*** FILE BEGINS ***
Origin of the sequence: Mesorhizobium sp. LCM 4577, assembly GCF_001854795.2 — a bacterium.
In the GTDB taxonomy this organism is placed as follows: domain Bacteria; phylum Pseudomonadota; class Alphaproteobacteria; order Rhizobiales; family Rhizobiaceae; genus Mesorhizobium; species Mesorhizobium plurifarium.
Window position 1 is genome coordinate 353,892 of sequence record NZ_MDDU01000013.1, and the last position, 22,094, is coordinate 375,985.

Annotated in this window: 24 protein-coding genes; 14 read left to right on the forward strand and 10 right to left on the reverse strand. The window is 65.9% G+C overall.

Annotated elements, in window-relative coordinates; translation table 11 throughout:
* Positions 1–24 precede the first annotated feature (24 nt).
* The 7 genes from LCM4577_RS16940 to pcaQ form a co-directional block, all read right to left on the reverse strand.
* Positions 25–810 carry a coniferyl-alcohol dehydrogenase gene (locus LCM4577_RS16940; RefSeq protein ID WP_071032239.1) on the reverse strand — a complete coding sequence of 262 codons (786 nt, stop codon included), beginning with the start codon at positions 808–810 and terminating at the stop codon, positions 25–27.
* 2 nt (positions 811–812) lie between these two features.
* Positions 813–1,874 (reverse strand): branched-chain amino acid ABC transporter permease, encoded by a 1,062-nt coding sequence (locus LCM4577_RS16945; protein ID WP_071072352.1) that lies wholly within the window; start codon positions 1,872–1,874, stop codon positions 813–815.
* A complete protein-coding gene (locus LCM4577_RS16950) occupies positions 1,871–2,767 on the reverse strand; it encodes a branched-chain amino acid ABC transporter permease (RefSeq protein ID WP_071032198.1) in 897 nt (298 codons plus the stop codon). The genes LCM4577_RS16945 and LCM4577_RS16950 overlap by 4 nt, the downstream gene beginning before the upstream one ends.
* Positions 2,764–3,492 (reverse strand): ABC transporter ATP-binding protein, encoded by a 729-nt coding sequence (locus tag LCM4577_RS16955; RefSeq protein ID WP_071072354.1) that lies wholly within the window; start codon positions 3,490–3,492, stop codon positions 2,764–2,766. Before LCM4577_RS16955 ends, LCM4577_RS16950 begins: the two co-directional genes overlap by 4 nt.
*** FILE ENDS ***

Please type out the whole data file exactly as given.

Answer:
Origin of the sequence: Mesorhizobium sp. LCM 4577, assembly GCF_001854795.2 — a bacterium.
In the GTDB taxonomy this organism is placed as follows: domain Bacteria; phylum Pseudomonadota; class Alphaproteobacteria; order Rhizobiales; family Rhizobiaceae; genus Mesorhizobium; species Mesorhizobium plurifarium.
Window position 1 is genome coordinate 353,892 of sequence record NZ_MDDU01000013.1, and the last position, 22,094, is coordinate 375,985.

Annotated in this window: 24 protein-coding genes; 14 read left to right on the forward strand and 10 right to left on the reverse strand. The window is 65.9% G+C overall.

Annotated elements, in window-relative coordinates; translation table 11 throughout:
* Positions 1–24 precede the first annotated feature (24 nt).
* The 7 genes from LCM4577_RS16940 to pcaQ form a co-directional block, all read right to left on the reverse strand.
* Positions 25–810 carry a coniferyl-alcohol dehydrogenase gene (locus LCM4577_RS16940; RefSeq protein ID WP_071032239.1) on the reverse strand — a complete coding sequence of 262 codons (786 nt, stop codon included), beginning with the start codon at positions 808–810 and terminating at the stop codon, positions 25–27.
* 2 nt (positions 811–812) lie between these two features.
* Positions 813–1,874 (reverse strand): branched-chain amino acid ABC transporter permease, encoded by a 1,062-nt coding sequence (locus LCM4577_RS16945; protein ID WP_071072352.1) that lies wholly within the window; start codon positions 1,872–1,874, stop codon positions 813–815.
* A complete protein-coding gene (locus LCM4577_RS16950) occupies positions 1,871–2,767 on the reverse strand; it encodes a branched-chain amino acid ABC transporter permease (RefSeq protein ID WP_071032198.1) in 897 nt (298 codons plus the stop codon). The genes LCM4577_RS16945 and LCM4577_RS16950 overlap by 4 nt, the downstream gene beginning before the upstream one ends.
* Positions 2,764–3,492 (reverse strand): ABC transporter ATP-binding protein, encoded by a 729-nt coding sequence (locus tag LCM4577_RS16955; RefSeq protein ID WP_071072354.1) that lies wholly within the window; start codon positions 3,490–3,492, stop codon positions 2,764–2,766. Before LCM4577_RS16955 ends, LCM4577_RS16950 begins: the two co-directional genes overlap by 4 nt.